Interactions of Tillage With Other Components Used to Manage Tomoto Spotted Wilt of Peanuts

CRSP:   |  Region:   |  Topic: ,   |  Database:

D.L. Jordan; P. D. Johnson; R. L. Brandenburg; B. M. Royals; C. L. Hurt

Type of Document:
Conference Proceeding or Document


Auburn University

Date of Publication:

Place of Publication:
Not Available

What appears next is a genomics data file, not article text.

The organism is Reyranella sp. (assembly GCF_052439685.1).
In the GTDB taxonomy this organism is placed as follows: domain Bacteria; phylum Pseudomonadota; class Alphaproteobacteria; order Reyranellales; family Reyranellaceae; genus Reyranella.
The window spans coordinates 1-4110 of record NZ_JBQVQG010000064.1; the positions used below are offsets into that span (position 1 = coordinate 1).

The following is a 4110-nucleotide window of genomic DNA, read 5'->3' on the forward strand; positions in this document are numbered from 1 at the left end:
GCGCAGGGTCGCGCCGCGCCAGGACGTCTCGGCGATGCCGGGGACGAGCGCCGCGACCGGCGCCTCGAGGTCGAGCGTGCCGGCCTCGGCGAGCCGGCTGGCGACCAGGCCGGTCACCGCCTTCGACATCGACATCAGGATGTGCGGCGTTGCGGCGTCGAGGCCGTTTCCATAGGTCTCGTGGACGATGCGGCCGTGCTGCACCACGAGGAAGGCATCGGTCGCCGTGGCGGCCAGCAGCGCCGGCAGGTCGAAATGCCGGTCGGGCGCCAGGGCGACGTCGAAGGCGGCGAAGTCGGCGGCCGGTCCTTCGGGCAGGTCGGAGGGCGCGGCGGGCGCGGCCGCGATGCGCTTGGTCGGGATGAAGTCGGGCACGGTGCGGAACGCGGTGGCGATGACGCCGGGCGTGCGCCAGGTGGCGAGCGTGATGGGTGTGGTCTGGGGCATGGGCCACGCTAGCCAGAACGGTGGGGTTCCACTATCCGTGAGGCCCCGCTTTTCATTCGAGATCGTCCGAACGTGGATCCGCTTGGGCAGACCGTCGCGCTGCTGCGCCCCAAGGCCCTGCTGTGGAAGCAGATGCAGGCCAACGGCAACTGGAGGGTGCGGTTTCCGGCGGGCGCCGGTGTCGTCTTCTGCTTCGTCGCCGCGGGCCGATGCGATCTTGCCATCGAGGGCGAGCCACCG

Abstract: Conservation tillage is a cultural practice that can be used to minimize tomato spotted wilt of peanut (Arachis hypogaea L.). Other practices that influence incidence of tomato spotted wilt include: in-furrow insecticides to control thrips (Frankliniella fusca), cultivar selection, planting date, planting pattern, and plant population. Tomato spotted wilt was Generally lower when the peanut cultivar Gregory was seeded at higher plant populations in strip tillage systems, or when phorate was applied in the seed furrow. However, when Cylindrocladium black rot [caused by Cylindrocladium crotalarie (Loos) Bells and Sobers] was present, disease incidence was higher and peanut pod yield lower when the cultivar Gregory was planted rather than the cultivar Perry. While supporting the current tomato spotted wilt index in North Carolina and Virginia, these data also indicate that response to specific components of the index can be inconsistent, and that distinguishing between Cylindrocladium black rot and tomato spotted wilt in previous years is critical when incorporating appropriate cultural and pest management practices for control of both diseases.

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